The NAACP mounted protests across Alabama on Tuesday against the president-elect’s nomination of Sen. Jeff Sessions for attorney general, including at the senator’s office, where NAACP president Cornell Brooks and others staged a sit-in. Alison Stewart speaks with Sari Horwitz of The Washington Post and John Sharp of AL.COM about Session’s record and why civil rights groups are concerned.
    Original Air Date: January 4, 2017
    Senator Jeff Sessions (R-AL) waits for U.S. President-elect Donald Trump to exit his plane after arriving for stop on his USA Thank You Tour event in Mobile, Alabama, U.S., December 17, 2016. REUTERS/Lucas Jackson - RTX2VHFQ
  • John Brennan on what his CIA successor needs to worry about
    CIA Director John Brennan joins Judy Woodruff for the second installment of our interview to discuss concerns raised by European intelligence officials regarding possible Russian intrusion in upcoming elections, whether the U.S. is on the verge of a new Cold War with Russia and the nuclear weapon capabilities of North Korea.
    Original Air Date: January 4, 2017
    CIA Director John Brennan testifies before the Senate Intelligence Committee hearing on "diverse mission requirements in support of our National Security", in Washington, U.S., June 16, 2016. REUTERS/Yuri Gripas - RTX2GKRD
  • What will be Obama’s lasting education legacy?
    President Obama and his former education secretary Arne Duncan exercised more power and influence over education policy than many predecessors. The administration placed a focus on testing, trying it to federal funding. In higher education, he emphasized the importance of college and reducing student debt. Alison Stewart talks to Education Week’s Alyson Klein and Inside Higher Ed’s Scott Jaschik.
    Original Air Date: January 3, 2017
    U.S. President Barack Obama high-fives children in a pre-kindergarten classroom at College Heights early childhood learning center in Decatur February 14, 2013. Obama flew to Georgia to push his plan to ensure high-quality preschool, unveiled during his State of the Union address this week.  REUTERS/Jason Reed   (UNITED STATES - Tags: POLITICS EDUCATION TPX IMAGES OF THE DAY) - RTR3DSIB

Tuesday, January 3, 2017

  • Greece under pressure to extradite Turkish soldiers
    Turkish President Recep Tayyip Erdogan is asking NATO allies to extradite hundreds of Turkish officers and soldiers who sought asylum following July’s attempted coup. And of all the allies resisting Erdogan’s appeals, Greece is under the most pressure. The two countries have a history of hostility and there are concerns that this could ramp it up. Special correspondent Malcolm Brabant reports.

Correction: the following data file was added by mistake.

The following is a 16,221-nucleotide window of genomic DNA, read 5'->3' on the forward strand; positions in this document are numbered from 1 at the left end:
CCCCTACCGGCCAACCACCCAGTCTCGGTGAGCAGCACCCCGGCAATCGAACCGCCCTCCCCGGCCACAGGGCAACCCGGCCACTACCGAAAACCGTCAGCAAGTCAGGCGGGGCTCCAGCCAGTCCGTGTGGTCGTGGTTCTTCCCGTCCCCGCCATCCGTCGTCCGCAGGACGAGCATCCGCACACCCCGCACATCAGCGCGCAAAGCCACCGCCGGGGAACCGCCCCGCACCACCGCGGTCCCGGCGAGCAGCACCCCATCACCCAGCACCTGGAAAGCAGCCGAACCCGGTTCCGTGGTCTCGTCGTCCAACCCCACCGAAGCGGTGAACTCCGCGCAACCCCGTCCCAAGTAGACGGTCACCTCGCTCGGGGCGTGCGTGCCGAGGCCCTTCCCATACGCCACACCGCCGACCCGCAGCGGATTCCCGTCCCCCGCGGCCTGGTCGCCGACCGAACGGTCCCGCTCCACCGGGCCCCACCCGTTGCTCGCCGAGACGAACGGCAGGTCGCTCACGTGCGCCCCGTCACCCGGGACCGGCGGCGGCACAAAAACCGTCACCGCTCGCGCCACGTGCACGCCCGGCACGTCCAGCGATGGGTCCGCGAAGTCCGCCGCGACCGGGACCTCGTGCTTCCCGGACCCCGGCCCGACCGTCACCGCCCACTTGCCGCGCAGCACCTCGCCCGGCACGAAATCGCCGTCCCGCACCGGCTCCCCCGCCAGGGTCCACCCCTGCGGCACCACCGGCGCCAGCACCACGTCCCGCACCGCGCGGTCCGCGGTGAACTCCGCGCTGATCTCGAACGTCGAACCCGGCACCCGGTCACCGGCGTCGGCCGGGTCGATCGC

Original Air Date: January 3, 2017
    Turkey's President Recep Tayyip Erdogan arrives at the Hangzhou Exhibition Center to participate to G20 Summit, in Hangzhou, Zhejiang province, China, September 4, 2016. REUTERS/Etienne Oliveau/Pool - RTX2O241
  • Trump offers mix of incentive and shame for business leaders
    Ford announced Tuesday it’s scrapping plans to build a $1.6 billion plant in Mexico and will instead invest in an existing Michigan plant, and hire 700 workers in the U.S. Though it’s a drop in the bucket in terms of the American economy, it’s symbolically significant. William Brangham speaks with Josh Boak of the Associate Press about whether President-elect Donald Trump can take any credit.
    Original Air Date: January 3, 2017
    Ford Motor Co. assembly workers listen during a news conference as Ford president and CEO Mark Fields makes a major announcement at the Flat Rock Assembly Plant in Flat Rock, Michigan, U.S. January 3, 2017. REUTERS/Rebecca Cook - RTX2XE76
  • Brennan: Russian meddling doubters should wait to see report
    John Brennan, director of the Central Intelligence Agency, sits down with Judy Woodruff to discuss the CIA’s upcoming report looking into Russia’s alleged election hacking, claims by WikiLeaks founder Julian Assange, the CIA’s role in preventing cyberattacks and regrets about the Syrian civil war.
    Original Air Date: January 3, 2017
    Central Intelligence Agency (CIA) Director John Brennan participates in a session at the third annual Intelligence and National Security Summit in Washington, U.S., September 8, 2016. REUTERS/Gary Cameron - RTX2OPCO
  • First day of new Congress reveals GOP divisions over ethics
    It’s opening day of the 115th Congress, and there’s already tension. Under pressure, House Republicans deserted plans some had made on Monday to rapidly gut an independent congressional ethics board. Lisa Desjardins reports from Capitol Hill and joins Judy Woodruff to discuss what that division means for the term to come.
    Original Air Date: January 3, 2017
    Members of the U.S. House of Representatives are sworn in on the House floor on the first day of the new session of Congress at the U.S. Capitol in Washington, U.S. January 3, 2017. REUTERS/Jonathan Ernst - RTX2XEY6
  • News Wrap: Veteran of Reagan admin. tapped for trade rep.
    In our news wrap Tuesday, Ford announced it’s scrapping plans to build a factory in Mexico and will instead create 700 jobs at Michigan plant. The announcement came after President-elect Donald Trump chastised General Motors on Twitter. Also, Mr. Trump tapped Reagan administration veteran Robert Lighthizer as his nominee for the U.S. Trade Representative.
    Original Air Date: January 3, 2017
    President-elect Donald Trump delivered brief remarks to reporters at the Mar-a-lago Club in Palm Beach, Florida in December. Photo by Jonathan Ernst/Reuters

Monday, January 2, 2017

  • How sports gave way to singing for this rising star
    In our NewsHour Shares moment of the day, J’Nai Bridges dreamed of playing professional basketball, but when she chose choir as her senior year elective, her teachers immediately recognized her gift. Now she’s a rising opera star.
    Original Air Date: January 2, 2017
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  • An archive preserving the fragile history of the digital age
    What’s online doesn’t necessarily last forever. Content on the Internet is revised and deleted all the time. Hyperlinks “rot,” and with them goes history, lost in space. With that in mind, Brewster Kahle set out to develop the Internet Archive, a digital library with the mission of preserving all the information on the World Wide Web, for all who wish to explore. Jeffrey Brown reports.
    Original Air Date: January 2, 2017
    Dark office with many computers, one lit up